When we got home I was in a bad way. Raye has always had medical books and when she looked up my symptoms she decided I had meningitis. First thing in the morning she walked down to Dr Friedlander, our family doctor who was a couple of blocks away. Fortunately he came to see me immediately and called for an ambulance to take me to the Monsall Hospital in the middle of Manchester. They promptly put me in an isolation ward and I was there for over a month, missing all of the remaining meetings of the 1963 season. It cost me a lot of money, a KO cup final appearance against Cradley Heath and more besides. For several weeks I was so far out of things it was not until later that the full impact of it all hit home.
Dr Friedlander and the doctors at the hospital told Raye it would take up to a year to get rid of the symptoms and that she should never let me get tired. By this time it was mid November and Raye made me go to bed about 9pm every night. It was winter anyway and it was not until well into the New Year (1964) I was able to go into the workshop and tinker around with my bikes for a few hours at a time. Fortunately Guy Allot, who had been forced to retire after suffering serious injuries when he fell off the tractor/grader during a victory parade at Sheffield, was getting into engine preparation and tuning. It was reassuring to know he was working hard to get my motors prepared for season ’64.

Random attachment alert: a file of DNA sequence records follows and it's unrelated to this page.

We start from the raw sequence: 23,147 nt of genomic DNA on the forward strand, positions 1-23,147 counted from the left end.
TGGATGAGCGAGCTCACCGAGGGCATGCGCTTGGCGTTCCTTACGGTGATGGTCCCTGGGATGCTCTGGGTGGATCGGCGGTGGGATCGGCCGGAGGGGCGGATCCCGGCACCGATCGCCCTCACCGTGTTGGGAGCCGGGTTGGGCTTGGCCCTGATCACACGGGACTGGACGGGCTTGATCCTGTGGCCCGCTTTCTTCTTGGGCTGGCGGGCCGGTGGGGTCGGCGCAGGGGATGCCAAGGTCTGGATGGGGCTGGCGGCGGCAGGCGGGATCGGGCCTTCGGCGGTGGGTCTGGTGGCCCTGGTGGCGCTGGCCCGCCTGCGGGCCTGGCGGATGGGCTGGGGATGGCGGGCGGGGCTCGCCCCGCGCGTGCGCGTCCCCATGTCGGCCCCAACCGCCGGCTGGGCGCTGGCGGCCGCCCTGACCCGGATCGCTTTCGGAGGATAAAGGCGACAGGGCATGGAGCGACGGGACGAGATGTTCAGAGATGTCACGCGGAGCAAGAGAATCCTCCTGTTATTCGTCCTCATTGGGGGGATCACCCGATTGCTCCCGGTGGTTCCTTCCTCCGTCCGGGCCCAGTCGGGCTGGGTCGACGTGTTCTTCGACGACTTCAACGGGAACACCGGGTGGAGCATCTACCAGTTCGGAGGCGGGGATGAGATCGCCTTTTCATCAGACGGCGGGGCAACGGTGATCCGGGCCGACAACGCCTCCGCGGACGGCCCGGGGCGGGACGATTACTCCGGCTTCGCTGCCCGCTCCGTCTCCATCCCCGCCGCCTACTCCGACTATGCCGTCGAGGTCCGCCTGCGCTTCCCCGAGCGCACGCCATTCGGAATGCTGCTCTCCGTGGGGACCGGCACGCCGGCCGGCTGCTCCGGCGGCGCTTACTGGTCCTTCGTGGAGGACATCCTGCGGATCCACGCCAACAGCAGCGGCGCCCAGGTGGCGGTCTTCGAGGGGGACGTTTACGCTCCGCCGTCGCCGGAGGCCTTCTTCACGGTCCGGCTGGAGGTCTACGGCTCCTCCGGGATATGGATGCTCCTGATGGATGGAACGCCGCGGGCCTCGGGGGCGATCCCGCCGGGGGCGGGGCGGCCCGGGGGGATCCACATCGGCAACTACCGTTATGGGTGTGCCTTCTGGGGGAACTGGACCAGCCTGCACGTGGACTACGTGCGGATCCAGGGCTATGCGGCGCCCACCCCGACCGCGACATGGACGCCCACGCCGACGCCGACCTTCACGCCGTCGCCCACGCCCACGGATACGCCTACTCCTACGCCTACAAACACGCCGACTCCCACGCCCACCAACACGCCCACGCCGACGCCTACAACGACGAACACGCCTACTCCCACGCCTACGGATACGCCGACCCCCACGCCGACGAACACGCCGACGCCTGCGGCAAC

I started on my recovery, training and running at the Manchester YMCA where the facilities included and indoor track. It took a long time before my health was anywhere close to what it had been, and a night in the pub with Rolf did not speed my rehabilitation. He thought he was doing the right thing by getting me out of the house to unwind, but a couple of beers knocked me flat again. Raye was not at all amused. With the season a few weeks away, there was another huge cloud on the horizon. The Speedway Control Board (SCB) tried to coerce Mike Parker into moving Wolverhampton into the National League, accelerating a long-running dispute into open war. There was talk of strike action, the Provincial League promoters voted to operate outside the official channels, and the SCB warned riders they would be suspended if they rode on unlicensed tracks